and they are fixing up a nice big brick building at 2336 N 1st street, (just north of North ave)
its 1920s era and has eight units, will be cooperative or non traditional condos,
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Old February 21st, 2007, 02:28 AM   #610
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randomly found this photo googling milwaukee city hall scaffolding:

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Old February 21st, 2007, 04:34 AM   #611
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^WUT UP G!!!!!!!
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Old February 21st, 2007, 06:01 AM   #612
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Quote:
Originally Posted by Fiddlerontheruf View Post
^WUT UP G!!!!!!!
Drunkie McDrunk....

Cool photo, never seen that view before.

Once again, we might not have the tallest buildings but we sure do have a dense core filled with life!

BTW tonight I traded Milwaukee products for all imports (Dublin, Holland and Mexico) which I belive caused a jinx on the Badgers tonight.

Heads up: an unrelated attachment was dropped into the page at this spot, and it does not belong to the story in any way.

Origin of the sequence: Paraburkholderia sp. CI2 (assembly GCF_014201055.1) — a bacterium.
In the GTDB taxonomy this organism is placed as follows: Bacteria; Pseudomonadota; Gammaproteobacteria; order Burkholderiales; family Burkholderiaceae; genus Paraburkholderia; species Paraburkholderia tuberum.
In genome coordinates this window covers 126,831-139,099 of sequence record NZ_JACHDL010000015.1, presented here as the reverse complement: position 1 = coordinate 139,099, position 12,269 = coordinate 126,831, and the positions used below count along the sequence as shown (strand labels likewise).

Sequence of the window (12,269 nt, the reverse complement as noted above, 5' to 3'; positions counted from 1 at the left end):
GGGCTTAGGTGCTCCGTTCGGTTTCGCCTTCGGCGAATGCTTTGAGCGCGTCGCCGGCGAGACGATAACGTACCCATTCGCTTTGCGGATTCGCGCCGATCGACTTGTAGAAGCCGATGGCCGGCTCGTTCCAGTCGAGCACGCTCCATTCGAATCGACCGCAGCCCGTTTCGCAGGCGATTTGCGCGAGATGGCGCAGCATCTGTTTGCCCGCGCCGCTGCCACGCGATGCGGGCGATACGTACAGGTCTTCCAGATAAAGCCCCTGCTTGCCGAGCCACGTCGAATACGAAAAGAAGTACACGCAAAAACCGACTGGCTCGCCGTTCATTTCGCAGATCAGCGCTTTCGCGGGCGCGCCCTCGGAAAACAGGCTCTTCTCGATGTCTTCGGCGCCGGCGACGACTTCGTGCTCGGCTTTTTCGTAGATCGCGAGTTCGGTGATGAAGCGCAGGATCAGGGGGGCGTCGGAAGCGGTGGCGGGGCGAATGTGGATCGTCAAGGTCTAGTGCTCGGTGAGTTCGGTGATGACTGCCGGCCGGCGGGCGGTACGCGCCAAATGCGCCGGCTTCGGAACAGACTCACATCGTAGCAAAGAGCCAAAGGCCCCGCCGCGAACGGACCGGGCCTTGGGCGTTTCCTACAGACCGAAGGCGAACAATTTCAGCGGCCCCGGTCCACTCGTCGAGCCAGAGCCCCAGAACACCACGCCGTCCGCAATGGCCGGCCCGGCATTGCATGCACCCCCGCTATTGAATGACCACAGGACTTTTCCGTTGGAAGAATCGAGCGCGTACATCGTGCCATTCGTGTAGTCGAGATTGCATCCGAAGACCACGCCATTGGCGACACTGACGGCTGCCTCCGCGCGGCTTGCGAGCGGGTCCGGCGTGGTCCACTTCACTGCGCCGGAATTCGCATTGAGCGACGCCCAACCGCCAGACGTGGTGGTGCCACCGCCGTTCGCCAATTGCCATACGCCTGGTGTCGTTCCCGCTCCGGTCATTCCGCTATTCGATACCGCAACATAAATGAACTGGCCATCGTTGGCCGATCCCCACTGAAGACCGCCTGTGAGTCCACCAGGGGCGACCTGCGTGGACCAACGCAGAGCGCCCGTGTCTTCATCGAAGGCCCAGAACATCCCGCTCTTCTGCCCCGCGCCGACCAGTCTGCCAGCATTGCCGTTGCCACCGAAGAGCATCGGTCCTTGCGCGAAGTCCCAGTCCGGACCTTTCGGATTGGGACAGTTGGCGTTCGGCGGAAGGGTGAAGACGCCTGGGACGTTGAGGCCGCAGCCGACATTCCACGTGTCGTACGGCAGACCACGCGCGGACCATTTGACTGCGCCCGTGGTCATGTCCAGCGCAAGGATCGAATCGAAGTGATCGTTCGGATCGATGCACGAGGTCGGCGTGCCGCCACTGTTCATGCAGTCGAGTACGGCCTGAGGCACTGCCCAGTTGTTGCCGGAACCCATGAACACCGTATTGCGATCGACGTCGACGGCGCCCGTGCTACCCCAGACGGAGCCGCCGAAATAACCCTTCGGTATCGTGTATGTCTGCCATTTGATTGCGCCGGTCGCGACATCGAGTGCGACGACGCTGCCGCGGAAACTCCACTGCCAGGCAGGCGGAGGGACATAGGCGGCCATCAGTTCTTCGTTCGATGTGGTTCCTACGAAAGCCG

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Old February 21st, 2007, 06:12 AM   #613
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I'm not drunk, I just miss the Quebercle.
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Old February 21st, 2007, 08:50 PM   #614
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Riverwest Nimbies Slow Down UWM Dorms

Taken from UWM Post Feb 19th


While construction of the University of Wisconsin-Milwaukee RiverView dorms is underway, it has caused some controversy among Riverwest residents, with most of the frustration directed toward 3rd District Ald. Mike D‚€™Amato.

Riverwest resident RoseMary Oliveira said the neighborhood was not properly consulted regarding the development and was misled about information.

‚€œThe democratic process was short-circuited and didn‚€™t work,‚€Ě Oliveira said.

Another resident, Heide Piehler, said that not everyone was aware of when informational meetings would be held. She said mostly the Riverwest Neighborhood Association (RNA) was involved and they were in favor of the project.

Since that time, the residents elected a new RNA chairman while some members stepped down, and Oliveira said, the voter turnout was higher than any previous RNA election.